Shogun did continue to play on the circuit afterwards, but went through 3 singers in the process.

After ‘Shogun’, Andy decided to take a break from working full time in the circuit, although he kept his hand in by doing stand-in gigs for various bands.

Andy’s break from the circuit came to an end in 1995 when he auditioned for, and was accepted into, an outfit playing original material, who went on to become Amoeba Red (see photo on the right).

This band rehearsed solidly for a year and during the period of time when they finally began performing in public, they managed to secure a local sponsor, recorded a 4 track EP in a top quality recording studio and sold out a performance at the prestigious Aberdeen venue, ‘The Lemon Tree’. Amoeba Red’s EP was Andy’s first experience of recording work and playing to a click track – which has proved to be an invaluable skill!!!

In 1996/1997, Andy was approached by his first working band ‘Bigfoot’ to do some stand-in gigs and he ended up rejoining the outfit for a while.

In 2001, Andy parted company from ‘Bigfoot’ and formed local rock band ‘Pie Shop’, a band that is still on the go today and whose popularity has far exceeded anything else Andy has been part of. Andy believes that the secret of the band’s success is a mixture of both individual talent and the ability to play well together as a unit.

‘Pie Shop’ is also the band that, along with another local musician, became the cartoon band Lovefist from Grand Theft Auto – vice city, a computer game that has sold in excess of 28 million copies worldwide. Please click here for more information and photographs.

The same members who recorded the tracks for Lovefist also went on to form ‘The Darkest’, a tribute to rock outfit The Darkness.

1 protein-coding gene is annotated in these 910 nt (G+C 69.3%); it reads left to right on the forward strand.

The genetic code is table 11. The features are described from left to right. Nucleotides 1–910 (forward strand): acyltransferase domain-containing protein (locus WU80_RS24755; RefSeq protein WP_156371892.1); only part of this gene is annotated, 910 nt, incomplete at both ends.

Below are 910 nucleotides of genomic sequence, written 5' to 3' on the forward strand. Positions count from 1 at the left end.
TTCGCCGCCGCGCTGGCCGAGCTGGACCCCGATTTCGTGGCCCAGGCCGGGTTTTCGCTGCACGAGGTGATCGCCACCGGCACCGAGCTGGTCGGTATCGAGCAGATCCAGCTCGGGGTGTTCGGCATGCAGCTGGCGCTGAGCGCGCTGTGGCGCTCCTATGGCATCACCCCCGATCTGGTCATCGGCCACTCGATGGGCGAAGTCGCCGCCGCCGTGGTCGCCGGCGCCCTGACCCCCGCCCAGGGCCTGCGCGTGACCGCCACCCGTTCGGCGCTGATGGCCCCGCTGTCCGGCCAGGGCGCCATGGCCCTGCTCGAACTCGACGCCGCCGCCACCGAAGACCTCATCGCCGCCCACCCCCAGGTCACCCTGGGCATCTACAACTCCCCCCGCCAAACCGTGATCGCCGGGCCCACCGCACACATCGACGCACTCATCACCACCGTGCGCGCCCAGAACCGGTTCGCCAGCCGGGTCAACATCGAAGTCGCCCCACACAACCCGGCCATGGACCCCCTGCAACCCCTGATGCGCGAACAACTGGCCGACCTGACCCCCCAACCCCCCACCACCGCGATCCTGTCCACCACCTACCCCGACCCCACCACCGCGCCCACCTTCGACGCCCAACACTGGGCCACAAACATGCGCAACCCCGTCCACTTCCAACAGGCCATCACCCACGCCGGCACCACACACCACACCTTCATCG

In January of 2002, Andy began teaching drumming and now runs his own successful private teaching practice from home. Please click here for more information.

Training

Finding a lack of top quality professional training in Aberdeen, Andy decided to expand his skills by attending drum clinics in and around London with top professional players so that he could pass on his experience to his own pupils.

Andy has attended clinics and rubbed shoulders with some of the best players in the world :

Thomas Lang, Simon Phillips, Gary Husband, Keith LeBlanc, Craig Blundell, Russell Gilbrook, Paul Elliot, Pete Riley, Colin Woolway, Russ Miller, Chuck Silverman, Zoro, Jason Bowld, Pete Lockett, John Riley, Steve Smith and Vinnie Colaiuta.

Andy also attended Tech Music School (formerly Drum-tech) in London for a week long intensive course with Francis Seriau.

“I believe that my interaction with all these wonderfully gifted players along with my many years of experience within the live performing/recording industry has not only made me into the player I am today but has also given me an opening to a future of endless enjoyment of playing and never-ending learning. The only difference from before is knowing how to approach it and finally having an avenue to my learning, also to being able to pass this onto my students.”  [Andy]